If you’re facing separation and divorce, you will have a lot of questions. Fairway has guided clients through this pivotal life change since 2006, so our mediation experts have many of the answers. Below you’ll find resources and information for commonly asked questions, explanations of terms and documents you should know, and insight into what to expect during the separation and divorce process. If you still have questions or want to request a consultation with our mediators select the office closest to your home.
A separation agreement usually accompanies a divorce application. While it is possible to apply for divorce before you have a signed separation agreement, it is not common unless there are no assets or children. The separation agreement is the agreement that captures all the decisions you and your spouse have agreed to either by consent or court order. The separation agreement will address, division of property, spousal support, child support and parenting.
The separation agreement is a culmination of all the negotiations you have made with your spouse. There are a few ways you can get to a consensus on the terms in your separation agreement.
Parties will need to obtain their marriage certificate. Copies of a marriage certificate can be obtained by contacting the Vital Statistics Agency
The divorce filing process in BC may take approximately 3 months before the court enters a divorce judgment. This timeline allows for:
To file for divorce, you can either do it yourself or you can solicit a service to file for divorce for you.
There are two separate filing fees involved with filing divorce documents in the British Columbia Supreme Court. The following filing fees are paid directly to the court when the documents are filed:
Under the Family Law Act, there is a responsibility of the parent to support the child; even in the situation that one parent does not participate in the physical care of the child/children. Child support is the legal right of the child.
Child support calculations are based on your parenting schedule. The parent who the child lives with the majority of the time is entitled to receive child support from the other parent. If a child spends time equally with both parents, each party has a child support obligation, and the parent with the higher income will most often be responsible to pay the other parent net child support.
Each party may also have an obligation to contribute to a child’s extraordinary expenses.
Child support in BC is based on the Federal Child Support Guidelines. These guidelines follow certain rules that the courts use to set child support amounts.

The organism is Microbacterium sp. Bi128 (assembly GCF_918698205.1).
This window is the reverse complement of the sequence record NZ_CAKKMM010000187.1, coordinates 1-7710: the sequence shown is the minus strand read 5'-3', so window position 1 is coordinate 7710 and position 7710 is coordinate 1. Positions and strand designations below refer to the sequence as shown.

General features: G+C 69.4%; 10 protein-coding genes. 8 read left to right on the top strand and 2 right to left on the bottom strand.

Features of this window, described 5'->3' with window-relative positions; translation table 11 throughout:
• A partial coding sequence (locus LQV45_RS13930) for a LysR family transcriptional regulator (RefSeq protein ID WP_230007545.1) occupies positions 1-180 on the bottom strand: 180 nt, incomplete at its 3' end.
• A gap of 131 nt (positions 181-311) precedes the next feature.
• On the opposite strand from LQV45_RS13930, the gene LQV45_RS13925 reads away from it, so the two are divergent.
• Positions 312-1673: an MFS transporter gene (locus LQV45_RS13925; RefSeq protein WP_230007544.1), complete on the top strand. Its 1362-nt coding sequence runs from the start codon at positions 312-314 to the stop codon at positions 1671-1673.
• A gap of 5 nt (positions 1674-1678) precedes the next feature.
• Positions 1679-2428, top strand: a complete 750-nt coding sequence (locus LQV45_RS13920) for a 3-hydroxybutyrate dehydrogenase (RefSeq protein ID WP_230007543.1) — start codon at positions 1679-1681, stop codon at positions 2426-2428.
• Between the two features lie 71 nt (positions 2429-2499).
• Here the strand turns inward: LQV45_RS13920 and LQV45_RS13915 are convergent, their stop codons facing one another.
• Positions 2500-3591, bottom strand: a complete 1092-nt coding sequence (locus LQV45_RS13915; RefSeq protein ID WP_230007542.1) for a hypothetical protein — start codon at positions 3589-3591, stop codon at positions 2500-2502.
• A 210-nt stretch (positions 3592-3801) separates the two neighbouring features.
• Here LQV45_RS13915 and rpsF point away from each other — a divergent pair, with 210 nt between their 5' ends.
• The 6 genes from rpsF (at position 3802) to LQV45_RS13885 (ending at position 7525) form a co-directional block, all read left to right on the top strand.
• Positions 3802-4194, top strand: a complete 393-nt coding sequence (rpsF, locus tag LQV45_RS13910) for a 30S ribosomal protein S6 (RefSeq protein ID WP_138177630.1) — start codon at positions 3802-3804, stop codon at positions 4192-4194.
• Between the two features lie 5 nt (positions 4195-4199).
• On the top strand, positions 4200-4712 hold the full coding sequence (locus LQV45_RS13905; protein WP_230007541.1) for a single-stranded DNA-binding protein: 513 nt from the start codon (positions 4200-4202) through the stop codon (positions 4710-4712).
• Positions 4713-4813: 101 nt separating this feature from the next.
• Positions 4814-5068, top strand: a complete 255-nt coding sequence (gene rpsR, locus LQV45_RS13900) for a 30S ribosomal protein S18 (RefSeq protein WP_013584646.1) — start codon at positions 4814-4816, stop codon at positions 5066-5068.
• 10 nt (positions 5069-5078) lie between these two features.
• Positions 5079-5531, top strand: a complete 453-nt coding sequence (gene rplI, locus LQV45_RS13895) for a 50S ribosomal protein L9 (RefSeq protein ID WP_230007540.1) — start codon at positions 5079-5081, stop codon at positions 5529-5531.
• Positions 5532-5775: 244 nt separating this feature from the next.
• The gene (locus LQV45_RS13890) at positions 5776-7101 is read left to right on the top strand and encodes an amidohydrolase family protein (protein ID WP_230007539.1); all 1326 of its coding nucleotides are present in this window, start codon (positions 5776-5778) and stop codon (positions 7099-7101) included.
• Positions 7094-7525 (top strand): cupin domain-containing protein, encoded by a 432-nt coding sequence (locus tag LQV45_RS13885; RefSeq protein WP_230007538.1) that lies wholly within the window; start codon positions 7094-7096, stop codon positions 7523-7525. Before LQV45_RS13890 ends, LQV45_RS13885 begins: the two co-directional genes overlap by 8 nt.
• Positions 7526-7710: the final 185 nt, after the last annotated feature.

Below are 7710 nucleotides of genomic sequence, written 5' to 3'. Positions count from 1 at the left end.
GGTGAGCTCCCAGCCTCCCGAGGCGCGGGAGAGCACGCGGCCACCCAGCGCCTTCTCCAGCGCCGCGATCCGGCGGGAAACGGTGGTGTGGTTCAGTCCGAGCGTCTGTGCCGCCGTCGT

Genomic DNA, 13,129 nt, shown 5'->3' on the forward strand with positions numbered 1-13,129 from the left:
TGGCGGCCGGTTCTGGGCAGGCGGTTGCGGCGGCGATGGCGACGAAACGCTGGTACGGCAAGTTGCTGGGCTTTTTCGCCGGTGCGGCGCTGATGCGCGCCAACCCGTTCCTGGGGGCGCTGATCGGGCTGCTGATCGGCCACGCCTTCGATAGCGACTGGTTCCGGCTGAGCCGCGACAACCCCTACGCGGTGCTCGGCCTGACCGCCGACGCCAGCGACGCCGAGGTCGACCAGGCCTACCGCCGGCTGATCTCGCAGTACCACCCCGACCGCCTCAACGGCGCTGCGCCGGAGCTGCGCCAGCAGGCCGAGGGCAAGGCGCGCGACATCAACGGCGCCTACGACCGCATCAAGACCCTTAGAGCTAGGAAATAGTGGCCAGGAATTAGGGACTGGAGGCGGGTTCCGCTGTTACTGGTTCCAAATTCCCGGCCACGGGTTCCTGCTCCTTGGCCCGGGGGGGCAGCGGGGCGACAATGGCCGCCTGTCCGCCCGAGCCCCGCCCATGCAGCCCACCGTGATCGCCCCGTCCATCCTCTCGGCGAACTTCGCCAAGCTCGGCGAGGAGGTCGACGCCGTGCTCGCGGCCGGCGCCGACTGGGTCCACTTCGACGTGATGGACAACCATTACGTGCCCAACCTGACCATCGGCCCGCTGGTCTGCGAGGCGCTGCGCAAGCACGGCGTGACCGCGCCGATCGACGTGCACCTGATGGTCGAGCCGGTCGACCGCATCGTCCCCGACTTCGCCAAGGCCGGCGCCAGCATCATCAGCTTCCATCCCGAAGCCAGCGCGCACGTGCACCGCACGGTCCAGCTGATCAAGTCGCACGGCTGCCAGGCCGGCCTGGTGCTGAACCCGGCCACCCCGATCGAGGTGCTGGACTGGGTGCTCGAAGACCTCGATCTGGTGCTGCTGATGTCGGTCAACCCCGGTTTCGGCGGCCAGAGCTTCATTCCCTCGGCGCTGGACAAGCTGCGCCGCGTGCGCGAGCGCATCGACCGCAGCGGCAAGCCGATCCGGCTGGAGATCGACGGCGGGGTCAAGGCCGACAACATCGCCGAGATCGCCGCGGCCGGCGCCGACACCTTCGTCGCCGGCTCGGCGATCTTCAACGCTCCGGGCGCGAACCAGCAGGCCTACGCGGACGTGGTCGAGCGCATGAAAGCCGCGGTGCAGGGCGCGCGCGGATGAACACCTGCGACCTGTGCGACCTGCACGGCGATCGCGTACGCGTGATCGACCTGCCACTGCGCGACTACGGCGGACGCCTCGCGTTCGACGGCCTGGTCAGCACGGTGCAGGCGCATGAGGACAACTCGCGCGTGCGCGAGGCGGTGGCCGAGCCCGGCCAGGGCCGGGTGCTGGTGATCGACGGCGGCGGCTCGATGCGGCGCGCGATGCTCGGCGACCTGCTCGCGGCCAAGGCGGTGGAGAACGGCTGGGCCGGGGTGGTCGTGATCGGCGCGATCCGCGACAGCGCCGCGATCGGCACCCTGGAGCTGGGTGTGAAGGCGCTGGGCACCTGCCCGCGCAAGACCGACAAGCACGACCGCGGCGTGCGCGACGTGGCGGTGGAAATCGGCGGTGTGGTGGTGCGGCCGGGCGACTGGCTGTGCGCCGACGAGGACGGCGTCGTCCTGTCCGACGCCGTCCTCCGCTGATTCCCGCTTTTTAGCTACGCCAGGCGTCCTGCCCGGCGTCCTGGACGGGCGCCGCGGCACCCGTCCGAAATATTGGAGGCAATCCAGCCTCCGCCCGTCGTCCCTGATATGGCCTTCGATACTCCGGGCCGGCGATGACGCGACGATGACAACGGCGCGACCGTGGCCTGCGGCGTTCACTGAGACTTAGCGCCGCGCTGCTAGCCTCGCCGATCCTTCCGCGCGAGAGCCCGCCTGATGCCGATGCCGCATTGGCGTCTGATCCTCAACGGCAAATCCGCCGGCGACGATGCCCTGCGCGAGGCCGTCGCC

The amounts are based on how much the payer earns annually and how many children the payer is paying to support. Each province in Canada has its own payment calculation. the table for support in BC.
Use the Federal Child Support Guidelines to calculate the amount of child support to be paid monthly. For a quick calculation try the child support calculator.
Many couples come to an agreement about child support without going to court, either through do-it-yourself or through mediation. Agreements filed with the court can be enforced as they have the same force as a court order.
This booklet contains basic information about child support in BC. Child Support in BC PDF
Spousal support in BC is defined as financial support to assist with living expenses that is paid to a former spouse under an agreement or court order. Spouses can apply for spousal support in BC if they:
There are two laws in BC that handle spousal support: the Family Law Act (a provincial law) and the Divorce Act (a federal law).
Under provincial and federal laws, spousal support is intended to:
There are many factors to be considered when determining the amount of spousal support to be paid, which may include the following:
The Support Advisory Guidelines can help spouses figure out the amount of spousal support that should be paid. The guidelines take into account the income of both spouses, length of the marriage, and whether children are involved.
MySupportCalculator.ca is a website with a support calculator and can provide an estimated dollar amount that can be adjusted based on specific circumstances.
If spouses cannot come to an agreement and both spouses want to avoid the court system, the first and best option is to mediate with a third party to reach a fair agreement. The alternative is to apply to the court system for a spousal support order.